Themiscyra no longer exists, if it ever actually did exist (Greek histories claim it did, but they also believed in snake-haired women who could turn you into stone on sight, so some of their accounts have to be taken with a grain of salt). Herodotus said that after the Amazons' defeat at the battle of Thermodon (Oh, does that make you feel like big men, Greeks? Beating up a bunch of women? You ought to be ashamed of yourselves!), the Amazons fled to the Russian Steppes, where they took their husbands from the Scythians, which was the origin of the Sauromatian culture. (As a side note, some maintain that the Scythians are philologically related to the Ashkenazi Jews. I mention this only because Ashkenazi has got to be the funniest name for an ethnic group I have ever heard.) There is archaeological evidence of the Sauromatians, and that they did indeed have warrior women, but they were conquered by the Mongols around 370 AD. Some anthropologists believe that there is genetic evidence among Mongolians that indicates their Amazon origin.

I wasn't particularly interested in the genealogical details of Amazons until I saw one episode of the cartoon series The Justice League, in which the League fights Amazon warriors on Themiscyra and I noticed that one of them was black. At first I thought this was an error, like the black Viking in The Norseman, but I did a bit of research to make sure. I found out that there was a group called the "Dahomey Amazons" in Africa, who were completely unrelated to the Turkish Amazons, except that they had warrior women. Also, I found out that Wonder Woman had a long-lost black sister named Nubia. The origin (above right) goes that Hippolyta, queen of the Amazons, had made two figures out of clay, one black and one white. I haven't read the whole comic, but I think she was trying to make a set of novelty salt and pepper shakers, but misread the scale, so she decided instead to have Aphrodite bring them to life. Nubia was then kidnapped by Mars (who apparently didn't realize that he was from a different mythology) who trained her to be a warrior. Nubia is usually seen as Wonder Woman's enemy, but they do have their playful moments, like when they were in the local production of Rebel Without a Cause together (below).

Barbie as Wonder Woman

There is a Wonder Woman Barbie, but she's out of stock.

comedy is a tough job, but someone's got to do it

This is me, in my Wonder Woman underpants at the Jenny Vaudeville Show. In between my emceeing and joke-telling, I wondered aloud where I might find a man tied to train tracks to rescue.

Photo by Brian Van

Photo by Semyon

Also by Semyon. The fellow on the left is co-blogger Syd.

Read a recap of the entire show here.

Trish Stratus as Wonder Woman

Trish Stratus of WWE's "RAW" and "Smackdown."

from Epinions: an article on Underroos

Underoos: It’s Cool To Look Like A Fool

Rachel Bilson of "The O.C." as Wonder Woman

a modern Amazon

Humor writer Elizabeth Hanes on Mediabistro:

no no, Shania Twain really DOES work as Wonder Woman

This site features a veritable plethora of Wonder Woman "wannabes" -- by which the site creator means that Wonder Woman headbands have been Photoshopped onto photos of celebrities, as such:


Wikipedia on Wonder Woman:
In most adaptations, Wonder Woman is Princess Diana of the Amazon warrior tribe of Greek mythology. (Note that Diana is the Roman name for the Greek goddess on whom this character is based; Artemis is her Greek name.) The Amazon ambassador to the larger world, she possesses several superhuman abilities and gifts from the Greek Gods, including the Lasso of Truth, created from the Golden Girdle of Gaea and indestructable silver bracelets, formed from the Shield of Aegis. For several years she was described, in the splash page of each story, as being "beautiful as Aphrodite, wise as Athena, swifter than Mercury, and stronger than Hercules."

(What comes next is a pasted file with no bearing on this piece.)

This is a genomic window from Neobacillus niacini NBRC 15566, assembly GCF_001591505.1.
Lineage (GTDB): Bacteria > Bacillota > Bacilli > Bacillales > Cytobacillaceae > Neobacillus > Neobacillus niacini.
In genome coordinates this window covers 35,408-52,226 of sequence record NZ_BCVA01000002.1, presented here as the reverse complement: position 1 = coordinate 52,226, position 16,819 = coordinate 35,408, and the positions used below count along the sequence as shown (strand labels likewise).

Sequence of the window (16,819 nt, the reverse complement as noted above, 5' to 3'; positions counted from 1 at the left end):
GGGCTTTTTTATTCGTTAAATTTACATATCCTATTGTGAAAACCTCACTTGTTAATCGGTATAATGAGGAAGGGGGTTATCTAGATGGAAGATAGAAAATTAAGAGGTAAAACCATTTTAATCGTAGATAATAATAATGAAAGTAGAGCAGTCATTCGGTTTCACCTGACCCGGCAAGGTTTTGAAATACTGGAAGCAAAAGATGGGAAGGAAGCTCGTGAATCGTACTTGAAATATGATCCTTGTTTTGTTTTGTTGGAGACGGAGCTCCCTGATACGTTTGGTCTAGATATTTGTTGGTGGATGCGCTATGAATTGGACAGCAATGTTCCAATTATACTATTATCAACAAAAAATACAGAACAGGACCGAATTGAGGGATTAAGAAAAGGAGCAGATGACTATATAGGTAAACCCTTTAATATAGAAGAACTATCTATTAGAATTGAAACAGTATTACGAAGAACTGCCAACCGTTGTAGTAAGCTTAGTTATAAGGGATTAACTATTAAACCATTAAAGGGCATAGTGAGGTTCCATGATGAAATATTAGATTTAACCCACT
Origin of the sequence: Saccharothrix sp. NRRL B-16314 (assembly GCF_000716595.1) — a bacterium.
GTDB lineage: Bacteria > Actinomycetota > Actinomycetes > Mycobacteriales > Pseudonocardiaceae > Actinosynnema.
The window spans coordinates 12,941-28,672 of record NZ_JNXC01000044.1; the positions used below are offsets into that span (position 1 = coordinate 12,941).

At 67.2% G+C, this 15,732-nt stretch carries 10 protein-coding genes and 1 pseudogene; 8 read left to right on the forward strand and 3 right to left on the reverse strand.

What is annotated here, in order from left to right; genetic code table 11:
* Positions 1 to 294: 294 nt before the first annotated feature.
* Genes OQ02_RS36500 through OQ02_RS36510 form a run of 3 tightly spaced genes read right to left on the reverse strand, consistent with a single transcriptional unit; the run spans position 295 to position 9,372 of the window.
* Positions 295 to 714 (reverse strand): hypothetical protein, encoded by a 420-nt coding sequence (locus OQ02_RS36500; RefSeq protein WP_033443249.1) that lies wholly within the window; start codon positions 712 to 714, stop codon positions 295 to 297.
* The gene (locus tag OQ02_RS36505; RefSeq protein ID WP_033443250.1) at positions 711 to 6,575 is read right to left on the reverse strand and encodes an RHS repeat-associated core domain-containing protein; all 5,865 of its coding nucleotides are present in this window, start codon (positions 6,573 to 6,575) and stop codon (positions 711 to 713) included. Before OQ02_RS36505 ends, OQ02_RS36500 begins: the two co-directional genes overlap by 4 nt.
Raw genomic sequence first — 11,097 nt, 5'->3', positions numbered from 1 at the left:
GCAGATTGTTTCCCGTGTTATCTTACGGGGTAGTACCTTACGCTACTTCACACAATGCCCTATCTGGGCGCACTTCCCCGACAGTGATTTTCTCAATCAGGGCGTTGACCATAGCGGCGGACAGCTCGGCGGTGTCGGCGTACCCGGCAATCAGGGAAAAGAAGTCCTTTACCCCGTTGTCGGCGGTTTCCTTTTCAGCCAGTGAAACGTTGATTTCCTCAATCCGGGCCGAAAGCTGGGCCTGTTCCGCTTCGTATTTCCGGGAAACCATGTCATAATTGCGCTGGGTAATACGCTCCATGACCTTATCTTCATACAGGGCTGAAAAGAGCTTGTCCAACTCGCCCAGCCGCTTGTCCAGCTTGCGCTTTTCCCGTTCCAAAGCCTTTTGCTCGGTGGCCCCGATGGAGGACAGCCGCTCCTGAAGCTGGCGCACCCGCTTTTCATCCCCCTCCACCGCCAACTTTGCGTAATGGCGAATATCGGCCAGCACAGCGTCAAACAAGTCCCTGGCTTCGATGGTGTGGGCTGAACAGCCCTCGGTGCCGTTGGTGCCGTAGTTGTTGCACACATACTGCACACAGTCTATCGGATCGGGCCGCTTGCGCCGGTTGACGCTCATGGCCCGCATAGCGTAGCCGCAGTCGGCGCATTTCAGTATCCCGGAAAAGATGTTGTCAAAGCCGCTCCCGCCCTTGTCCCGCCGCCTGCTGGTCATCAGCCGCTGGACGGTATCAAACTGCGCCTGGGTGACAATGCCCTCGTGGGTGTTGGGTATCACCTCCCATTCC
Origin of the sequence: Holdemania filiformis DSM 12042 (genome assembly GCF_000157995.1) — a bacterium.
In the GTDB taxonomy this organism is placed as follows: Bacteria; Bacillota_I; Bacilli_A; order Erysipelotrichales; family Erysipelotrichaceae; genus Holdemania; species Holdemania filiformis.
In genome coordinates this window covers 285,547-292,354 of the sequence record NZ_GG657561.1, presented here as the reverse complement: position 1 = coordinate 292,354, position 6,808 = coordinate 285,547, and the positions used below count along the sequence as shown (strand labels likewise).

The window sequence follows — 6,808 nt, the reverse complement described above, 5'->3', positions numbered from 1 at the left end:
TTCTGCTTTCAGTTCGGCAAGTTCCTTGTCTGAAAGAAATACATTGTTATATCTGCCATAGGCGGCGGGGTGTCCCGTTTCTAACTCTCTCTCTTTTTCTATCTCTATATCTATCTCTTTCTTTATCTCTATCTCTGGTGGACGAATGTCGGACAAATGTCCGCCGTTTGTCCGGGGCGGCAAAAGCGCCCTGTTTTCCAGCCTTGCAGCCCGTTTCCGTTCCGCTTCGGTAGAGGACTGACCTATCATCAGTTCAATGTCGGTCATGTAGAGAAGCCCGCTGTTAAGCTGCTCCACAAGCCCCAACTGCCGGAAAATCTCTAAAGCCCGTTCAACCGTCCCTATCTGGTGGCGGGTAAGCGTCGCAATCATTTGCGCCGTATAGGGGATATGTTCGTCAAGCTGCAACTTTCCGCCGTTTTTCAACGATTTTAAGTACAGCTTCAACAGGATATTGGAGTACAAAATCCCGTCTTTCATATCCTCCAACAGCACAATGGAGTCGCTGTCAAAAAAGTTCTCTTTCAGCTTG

Go here for more.

Here is where to get your underpants

The Wonder Woman cami and panty set is a cozy and economical way to develop a Wonder Woman-like appearance. Buying it here supports Bust Magazine, which we like to read.

Note - I ordered a small and found that the material is not very stretchy, so the bottoms barely fit up over my hipbones. So if you are vacillating on the size, you might want to order the next size up. ("Small" in this case means "size 2").

Coming soon -- photos of Wonder Woman underpants being worn in public. And posts from my blogging partner-in-crime-fighting, Syd Bernstein.

If you have some Wonder Woman underpants or other Wonder Woman costume, we encourage you to send us pictures for the site! Send to

Welcome to the Wonder Woman Blog

This blog was created due to the convergence of several events:
  • First, I became aware of the site
  • Then, a few short days later, I met burlesque performer Gigi LaFemme, who appears on Leiasmetalbikini. At the same burlesque show at which I met Gigi, I also met Creamy Stevens, who performed a Supergirl-themed strip act.
  • Unbeknownst to anyone, I had recently been to the Bust website and purchased the Wonder Woman Cami and Panty Set.
  • While waiting for my new Wonder Woman underpants to arrive and then seeing Creamy as Supergirl, I thought about how I might employ my new Wonder Woman underpants in the service of public WonderWomanhood.
  • I had a vaudeville show coming up (I am a comedian), and I like to rock a good costume from time to time. Then, while advertising the vaudeville at a comedy show the week before, I blurted out "...and I'll be hosting in my Wonder Woman underpants!" And then I was committed to doing so.
  • I did, in fact, host a vaudeville show in my Wonder Woman underpants. Photos were taken, and those photos were put on the internet.
  • In response to this, my mother dug through her family photos and produced a thing I did not know existed: photos of me in Wonder Woman underpants from when I was two.
  • Therefore, I clearly needed a blog about this.